By John Moore, Prowrestling.net Staffer (@liljohnm)
Impact Wrestling Hits
Sonjay Dutt: The guy did go a bit overboard with the hamminess. That’s something he has to work on; but being hammy is much better than Josh Mathews, whose commentary is essentially Michael Cole from the WWE video games. Dutt was emotional and reactive to what he was watching on screen, which is what you want from a “voice of the product” and “link to the viewers”. When he was doing play-by-play, he was calling the moves right and trying his best to put over the talent in the ring. Josh was a wrestler who can pivot between play-by-play and color, so why not have Dutt move over to play-by-play and have Don Callis on color?
Lashley and Brian Cage: A short and simple segment with two guys acting exactly the way you would expect them to act. Lashley was a hot head and reacted exactly how you’d think Lashley would act when a person threatens his pride. Cage established himself by eating his meal and acting unfazed to Lashley’s intimidation ploy. Impact is doing a good job at making the viewer look forward to things.
Taya Valkyrie vs. Rosemary: A strong brawl between two women trying to fight for superiority. Rosemary and Taya are both brawlers with similar styles which made for a good clash. I question giving this match away this early without a setup or build. That tends to be the problem with Impact Wrestling for a while. They set up a feud and go straight to the match. Thankfully, the match had the proper drag out opening with the double countout, which protected both women. I give them credit for is continuing to build up Taya strong. The match didn’t have an ending and they teased Rosemary returning the favor at the top of the ramp, but ultimately Taya hit yet another Road to Valhalla on Rosemary. Now, here’s hoping we get some backstage segments and/or beatdown angles.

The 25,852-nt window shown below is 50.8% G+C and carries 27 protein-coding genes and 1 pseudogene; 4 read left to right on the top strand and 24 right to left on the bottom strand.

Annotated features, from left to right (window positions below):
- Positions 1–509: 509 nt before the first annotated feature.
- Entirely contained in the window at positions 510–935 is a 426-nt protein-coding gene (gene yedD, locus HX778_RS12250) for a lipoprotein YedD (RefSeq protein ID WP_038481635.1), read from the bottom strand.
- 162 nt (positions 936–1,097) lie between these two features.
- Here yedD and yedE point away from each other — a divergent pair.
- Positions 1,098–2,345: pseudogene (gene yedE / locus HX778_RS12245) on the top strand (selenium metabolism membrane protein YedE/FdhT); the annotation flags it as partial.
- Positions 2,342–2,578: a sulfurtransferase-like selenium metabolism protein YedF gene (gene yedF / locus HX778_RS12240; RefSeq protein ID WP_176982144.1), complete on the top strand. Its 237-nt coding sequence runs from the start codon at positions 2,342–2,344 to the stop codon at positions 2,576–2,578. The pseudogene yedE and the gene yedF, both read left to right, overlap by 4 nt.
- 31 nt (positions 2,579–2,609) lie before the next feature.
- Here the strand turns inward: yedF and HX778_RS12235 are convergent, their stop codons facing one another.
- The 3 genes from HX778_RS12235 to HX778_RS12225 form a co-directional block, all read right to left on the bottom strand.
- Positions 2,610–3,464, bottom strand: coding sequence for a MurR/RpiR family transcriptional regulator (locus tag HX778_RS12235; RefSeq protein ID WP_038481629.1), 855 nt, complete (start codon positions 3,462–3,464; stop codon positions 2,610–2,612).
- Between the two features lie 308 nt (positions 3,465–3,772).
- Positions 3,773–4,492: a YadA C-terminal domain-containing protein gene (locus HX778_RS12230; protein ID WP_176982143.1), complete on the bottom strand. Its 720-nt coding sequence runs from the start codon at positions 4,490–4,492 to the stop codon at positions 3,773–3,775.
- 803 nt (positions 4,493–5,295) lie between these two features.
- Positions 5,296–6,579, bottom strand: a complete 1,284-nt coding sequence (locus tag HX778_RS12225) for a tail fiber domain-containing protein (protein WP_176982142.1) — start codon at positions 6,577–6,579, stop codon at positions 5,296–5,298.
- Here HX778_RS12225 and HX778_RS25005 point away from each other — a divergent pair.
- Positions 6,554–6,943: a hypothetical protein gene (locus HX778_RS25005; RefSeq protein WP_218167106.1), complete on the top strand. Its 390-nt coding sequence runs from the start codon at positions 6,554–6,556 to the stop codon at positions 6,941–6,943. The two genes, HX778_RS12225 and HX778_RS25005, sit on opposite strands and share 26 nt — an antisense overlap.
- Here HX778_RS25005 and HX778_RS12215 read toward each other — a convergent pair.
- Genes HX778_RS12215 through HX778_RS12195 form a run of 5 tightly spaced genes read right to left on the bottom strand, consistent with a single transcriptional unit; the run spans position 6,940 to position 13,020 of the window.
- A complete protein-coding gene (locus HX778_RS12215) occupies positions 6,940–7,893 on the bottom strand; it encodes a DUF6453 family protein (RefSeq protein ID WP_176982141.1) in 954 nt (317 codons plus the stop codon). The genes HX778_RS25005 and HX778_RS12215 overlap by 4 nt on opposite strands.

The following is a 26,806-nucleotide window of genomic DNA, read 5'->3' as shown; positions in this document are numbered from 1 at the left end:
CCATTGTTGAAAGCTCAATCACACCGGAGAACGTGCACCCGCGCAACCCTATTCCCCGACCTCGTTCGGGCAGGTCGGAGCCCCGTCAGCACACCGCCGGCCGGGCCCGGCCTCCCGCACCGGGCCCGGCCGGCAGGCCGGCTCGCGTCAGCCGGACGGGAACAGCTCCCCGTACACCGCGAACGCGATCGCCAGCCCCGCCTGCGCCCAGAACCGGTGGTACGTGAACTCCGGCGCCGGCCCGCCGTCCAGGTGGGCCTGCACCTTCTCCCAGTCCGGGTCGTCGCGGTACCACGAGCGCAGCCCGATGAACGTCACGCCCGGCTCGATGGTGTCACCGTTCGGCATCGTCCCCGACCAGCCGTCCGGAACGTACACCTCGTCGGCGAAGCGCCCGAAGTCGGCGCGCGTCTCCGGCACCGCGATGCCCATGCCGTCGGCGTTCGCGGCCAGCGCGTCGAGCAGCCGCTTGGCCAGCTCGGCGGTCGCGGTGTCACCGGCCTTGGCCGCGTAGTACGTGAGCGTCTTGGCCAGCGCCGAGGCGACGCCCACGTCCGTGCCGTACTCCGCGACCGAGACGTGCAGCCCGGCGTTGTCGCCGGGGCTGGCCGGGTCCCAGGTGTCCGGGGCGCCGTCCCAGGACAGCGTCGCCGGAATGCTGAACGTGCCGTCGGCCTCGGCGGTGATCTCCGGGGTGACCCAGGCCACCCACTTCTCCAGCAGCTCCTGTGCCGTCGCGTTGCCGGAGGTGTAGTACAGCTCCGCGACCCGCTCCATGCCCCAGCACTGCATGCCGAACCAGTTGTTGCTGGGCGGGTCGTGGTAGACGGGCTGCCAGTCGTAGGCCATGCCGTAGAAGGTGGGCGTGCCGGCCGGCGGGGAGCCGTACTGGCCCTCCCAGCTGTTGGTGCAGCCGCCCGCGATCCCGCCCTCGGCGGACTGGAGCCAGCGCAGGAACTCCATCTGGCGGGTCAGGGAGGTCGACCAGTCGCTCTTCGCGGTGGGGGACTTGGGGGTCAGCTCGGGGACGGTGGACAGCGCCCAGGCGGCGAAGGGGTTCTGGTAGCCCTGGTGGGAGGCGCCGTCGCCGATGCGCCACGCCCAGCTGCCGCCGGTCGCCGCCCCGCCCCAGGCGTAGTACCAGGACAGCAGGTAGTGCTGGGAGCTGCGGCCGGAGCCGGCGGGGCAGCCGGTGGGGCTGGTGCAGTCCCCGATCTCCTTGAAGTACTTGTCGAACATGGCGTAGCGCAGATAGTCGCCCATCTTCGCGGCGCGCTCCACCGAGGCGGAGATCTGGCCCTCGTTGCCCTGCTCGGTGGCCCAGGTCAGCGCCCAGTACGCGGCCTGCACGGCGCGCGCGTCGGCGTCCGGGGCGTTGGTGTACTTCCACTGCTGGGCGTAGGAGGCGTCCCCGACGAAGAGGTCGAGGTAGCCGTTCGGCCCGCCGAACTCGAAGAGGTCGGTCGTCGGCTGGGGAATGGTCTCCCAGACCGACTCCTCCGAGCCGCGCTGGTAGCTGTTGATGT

Austin Aries and Alberto El Patron interview: This segment did a good job making me actually look forward to more Alberto El Patron and Austin Aries segments. Patron has been terrible since winning the World Championship last year. That bad “Patron Family” trios feud, the mediocre matches, and the ranting repetitive promos. This was the best mic work we’ve seen from Alberto since he joined this company and maybe the best heel work we’ve seen in him in eight or so years. I know it’s one segment, and I know this could have been a one hit wonder, but he was solid. He spoke well, affluently, and was being El Patronizing to Austin Aries (pun obviously intended). Aries returned the favor by holding his ground and doing his best character work since rejoining Impact. The best part of this segment was the good chemistry and the quotable gems: “This is meat. You get everything from meat.” “I get everything from bananas. Potassium?”… “You should try some”, “You should try to chew with your mouth closed.” El Patron is still unreliable as hell and all it takes is some consistency with him (just like this company). Here’s hoping Impact Wrestling can make the most out of their investment and also continue to put Aries in good promotional segments.